Wednesday, May 20, 2009

GABRIELA-USA condemns Alec Baldwin's Mail-Order Bride Comment and Demands a Public Apology

For Immediate Release

May 19, 2009

Reference: Raquel Redondiez, Chairperson, GABRIELA USA,, 415-244-9734

Hyper-sexualization of Filipina Women Rooted in the History of U.S. Bases in the Philippines and Current Neo-colonial relationship between the U.S. and the Philippines as codified in the Visiting Forces Agreement

Ten days before the 10-year anniversary of the Visiting Forces Agreement and the recent news of another young Filipina “Vanessa” alleging rape by a US Marine in the Philippines, Alec Baldwin's comment about perhaps getting a "Filipina mail order bride" to "have more kids" is a cutting reminder of how Filipina women are normalized as sexual objects in U.S. society.

These images and stereotypes, pervasive among former U.S. military personnel who have been stationed in the Philippines, have seeped into American mainstream media and discourse. They speak to legacies of U.S. colonial occupation of the Philippines, the history of U.S. bases and the Arroyo administration colluding with U.S. military abuse of Filipino women.

With the Visiting Forces Agreement (VFA) dictating US-Philippine relations, the reversal of the rape conviction of U.S. Marine Lance Corporal Smith, and now the Vanessa rape case, this seemingly harmless “joke” on The Late Show with David Letterman points to the ongoing perception of Filipino women as objects for sexual disposal. Indeed, these are symptoms of the larger political and economic sketch. The precedent for Filipinas and the Philippine nation to be dehumanized, sexualized and given second-rate status can be found in US imperialist policies and the Philippine government's acceptance of this treatment.

Baldwin's comments about acquiring a wife in his desired flavor, "Filipino" or "Russian" demonstrates how deeply seeded the problem of sex trafficking is in the US. This comment is not only a joke about Filipino women, but an insult to all women, especially those who are economic refugees of colonized and under-developed countries. We must remember Susanna Blackwell, a Filipina mail-order bride who was killed along with her two Filipina friends in a Seattle court house where she was seeking divorce from her abusive husband in 1995. To this day, GABRIELA USA receives calls from mail order and pen-pal brides under distress, and seeking to escape from mental, physical, and emotional abuse by their American husbands.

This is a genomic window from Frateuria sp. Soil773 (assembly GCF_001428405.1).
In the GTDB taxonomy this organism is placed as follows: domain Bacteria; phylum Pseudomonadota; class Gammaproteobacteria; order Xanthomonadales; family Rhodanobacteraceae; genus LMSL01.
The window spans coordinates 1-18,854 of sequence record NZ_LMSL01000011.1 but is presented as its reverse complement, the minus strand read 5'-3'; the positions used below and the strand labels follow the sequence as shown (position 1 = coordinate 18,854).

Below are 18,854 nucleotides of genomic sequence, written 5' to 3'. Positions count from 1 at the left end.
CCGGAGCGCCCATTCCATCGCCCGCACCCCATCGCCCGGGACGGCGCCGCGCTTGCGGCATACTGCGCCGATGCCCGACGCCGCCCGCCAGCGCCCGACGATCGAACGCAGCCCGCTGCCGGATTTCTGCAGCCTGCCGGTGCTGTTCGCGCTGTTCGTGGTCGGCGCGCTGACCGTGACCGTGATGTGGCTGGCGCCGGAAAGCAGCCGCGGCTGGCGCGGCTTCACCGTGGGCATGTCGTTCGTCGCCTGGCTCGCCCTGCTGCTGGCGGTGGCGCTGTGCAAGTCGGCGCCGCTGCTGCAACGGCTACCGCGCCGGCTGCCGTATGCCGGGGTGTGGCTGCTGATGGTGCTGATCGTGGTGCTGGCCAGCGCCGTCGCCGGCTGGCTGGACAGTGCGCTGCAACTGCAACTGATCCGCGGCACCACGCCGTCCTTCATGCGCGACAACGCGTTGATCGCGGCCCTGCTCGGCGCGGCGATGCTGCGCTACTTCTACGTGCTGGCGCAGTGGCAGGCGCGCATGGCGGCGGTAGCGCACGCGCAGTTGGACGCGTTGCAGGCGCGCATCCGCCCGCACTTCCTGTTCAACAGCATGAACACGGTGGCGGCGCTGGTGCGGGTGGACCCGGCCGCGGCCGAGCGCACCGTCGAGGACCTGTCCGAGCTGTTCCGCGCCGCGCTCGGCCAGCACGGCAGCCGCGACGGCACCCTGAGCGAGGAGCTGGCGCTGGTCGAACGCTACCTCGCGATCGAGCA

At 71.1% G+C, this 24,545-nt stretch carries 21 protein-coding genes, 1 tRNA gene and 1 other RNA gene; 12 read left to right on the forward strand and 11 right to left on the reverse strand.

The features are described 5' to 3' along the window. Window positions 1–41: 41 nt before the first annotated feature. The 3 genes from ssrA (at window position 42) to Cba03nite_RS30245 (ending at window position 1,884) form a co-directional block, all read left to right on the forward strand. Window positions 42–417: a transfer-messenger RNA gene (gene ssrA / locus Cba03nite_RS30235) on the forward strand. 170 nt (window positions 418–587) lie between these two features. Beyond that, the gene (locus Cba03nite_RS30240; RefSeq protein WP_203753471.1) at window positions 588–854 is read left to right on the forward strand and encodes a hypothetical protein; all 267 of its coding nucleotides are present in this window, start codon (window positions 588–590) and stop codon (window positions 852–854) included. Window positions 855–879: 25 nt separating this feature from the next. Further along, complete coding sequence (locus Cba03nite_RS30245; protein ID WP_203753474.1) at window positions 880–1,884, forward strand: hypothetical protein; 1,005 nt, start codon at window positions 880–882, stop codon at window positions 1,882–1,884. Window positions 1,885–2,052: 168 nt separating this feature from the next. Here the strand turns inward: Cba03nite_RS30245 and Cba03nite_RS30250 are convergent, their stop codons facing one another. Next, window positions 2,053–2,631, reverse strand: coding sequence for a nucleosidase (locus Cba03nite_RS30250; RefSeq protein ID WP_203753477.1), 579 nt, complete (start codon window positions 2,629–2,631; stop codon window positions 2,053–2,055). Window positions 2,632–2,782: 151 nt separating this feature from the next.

After insults about Filipino doctors on Desperate Housewives and domestic helpers on European TV and, and now this recent racist and sexist comment, GABRIELA USA calls on all Filipinos and friends to publicly denounce these derogatory remarks and work towards addressing their root cause—the U.S. military occupation of the Philippines, U.S.impunity against sex crimes and human rights abuses, and the underlying neo-colonial relationship between the U.S. and the Philippines.

We also re-commit to educating our community and the larger public about the true contributions of Filipina women in U.S. society and the plight of many mail–order-brides who often become victims of physical, emotional, and sexual abuse. Too often Filipina women who come to the U.S. through marriage suffer from uneven power relationships and become dependent on their American husbands, sadly mirroring the subjugation of the the Philippines under the U.S.

GABRIELA USA calls for a public apology from Alec Baldwin. Filipina women from across the country renew their demands for the end of US Troops in the Philippines, an end to the Visiting Forces Agreement and justice for all victims of military rape.

GABRIELA USA are comprised of members organizations: Babae in San Francisco, Filipinas for Rights and Empowerment (FiRE) in New York City, Pinay Sa Seattle in Seattle, and Sisters of Gabriela, Awaken! (SiGAw) in Los Angeles.


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